<< Chapter < Page Chapter >> Page >

T cell-mediated immune responses

The primary cells that control the adaptive immune response are the lymphocytes, the T and B cells. T cells are particularly important, as they not only control a multitude of immune responses directly, but also control B cell immune responses in many cases as well. Thus, many of the decisions about how to attack a pathogen are made at the T cell level, and knowledge of their functional types is crucial to understanding the functioning and regulation of adaptive immune responses as a whole.

T lymphocytes recognize antigens based on a two-chain protein receptor. The most common and important of these are the alpha-beta T cell receptors ( [link] ).

Alpha-beta t cell receptor

This figure shows the alpha beta T cell receptor in the plasma membrane.
Notice the constant and variable regions of each chain, anchored by the transmembrane region.

There are two chains in the T cell receptor, and each chain consists of two domains. The variable region domain    is furthest away from the T cell membrane and is so named because its amino acid sequence varies between receptors. In contrast, the constant region domain    has less variation. The differences in the amino acid sequences of the variable domains are the molecular basis of the diversity of antigens the receptor can recognize. Thus, the antigen-binding site of the receptor consists of the terminal ends of both receptor chains, and the amino acid sequences of those two areas combine to determine its antigenic specificity. Each T cell produces only one type of receptor and thus is specific for a single particular antigen.

Antigens

Antigens on pathogens are usually large and complex, and consist of many antigenic determinants. An antigenic determinant    (epitope) is one of the small regions within an antigen to which a receptor can bind, and antigenic determinants are limited by the size of the receptor itself. They usually consist of six or fewer amino acid residues in a protein, or one or two sugar moieties in a carbohydrate antigen. Antigenic determinants on a carbohydrate antigen are usually less diverse than on a protein antigen. Carbohydrate antigens are found on bacterial cell walls and on red blood cells (the ABO blood group antigens). Protein antigens are complex because of the variety of three-dimensional shapes that proteins can assume, and are especially important for the immune responses to viruses and worm parasites. It is the interaction of the shape of the antigen and the complementary shape of the amino acids of the antigen-binding site that accounts for the chemical basis of specificity ( [link] ).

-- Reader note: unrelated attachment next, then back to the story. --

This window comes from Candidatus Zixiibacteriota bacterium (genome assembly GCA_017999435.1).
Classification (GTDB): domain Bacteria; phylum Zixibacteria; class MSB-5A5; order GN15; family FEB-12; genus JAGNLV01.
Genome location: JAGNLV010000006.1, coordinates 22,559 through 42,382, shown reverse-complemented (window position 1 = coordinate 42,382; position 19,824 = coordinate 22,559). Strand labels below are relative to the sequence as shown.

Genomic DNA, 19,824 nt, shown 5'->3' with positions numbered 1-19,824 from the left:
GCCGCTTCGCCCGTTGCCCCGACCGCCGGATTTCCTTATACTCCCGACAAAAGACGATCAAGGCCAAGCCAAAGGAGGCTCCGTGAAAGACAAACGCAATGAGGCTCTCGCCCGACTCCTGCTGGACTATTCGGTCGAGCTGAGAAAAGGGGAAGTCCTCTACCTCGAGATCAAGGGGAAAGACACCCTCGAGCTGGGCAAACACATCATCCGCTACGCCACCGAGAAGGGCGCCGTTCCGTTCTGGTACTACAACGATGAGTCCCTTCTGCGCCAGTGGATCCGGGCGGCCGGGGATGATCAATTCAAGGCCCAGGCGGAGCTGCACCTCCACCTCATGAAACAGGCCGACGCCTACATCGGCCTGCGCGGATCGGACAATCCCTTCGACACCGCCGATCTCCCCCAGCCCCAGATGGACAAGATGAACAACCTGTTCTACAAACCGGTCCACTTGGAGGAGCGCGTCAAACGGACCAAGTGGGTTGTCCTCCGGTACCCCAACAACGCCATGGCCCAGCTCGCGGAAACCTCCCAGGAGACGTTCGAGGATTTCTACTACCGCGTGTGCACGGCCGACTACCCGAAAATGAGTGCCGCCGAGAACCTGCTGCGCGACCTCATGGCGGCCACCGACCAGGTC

Antigenic determinants

This figure shows three T cells and the antigenic determinants in the center.
A typical protein antigen has multiple antigenic determinants, shown by the ability of T cells with three different specificities to bind to different parts of the same antigen.

Antigen processing and presentation

Although [link] shows T cell receptors interacting with antigenic determinants directly, the mechanism that T cells use to recognize antigens is, in reality, much more complex. T cells do not recognize free-floating or cell-bound antigens as they appear on the surface of the pathogen. They only recognize antigen on the surface of specialized cells called antigen-presenting cells. Antigens are internalized by these cells. Antigen processing is a mechanism that enzymatically cleaves the antigen into smaller pieces. The antigen fragments are then brought to the cell’s surface and associated with a specialized type of antigen-presenting protein known as a major histocompatibility complex (MHC)    molecule. The MHC is the cluster of genes that encode these antigen-presenting molecules. The association of the antigen fragments with an MHC molecule on the surface of a cell is known as antigen presentation    and results in the recognition of antigen by a T cell. This association of antigen and MHC occurs inside the cell, and it is the complex of the two that is brought to the surface. The peptide-binding cleft is a small indentation at the end of the MHC molecule that is furthest away from the cell membrane; it is here that the processed fragment of antigen sits. MHC molecules are capable of presenting a variety of antigens, depending on the amino acid sequence, in their peptide-binding clefts. It is the combination of the MHC molecule and the fragment of the original peptide or carbohydrate that is actually physically recognized by the T cell receptor ( [link] ).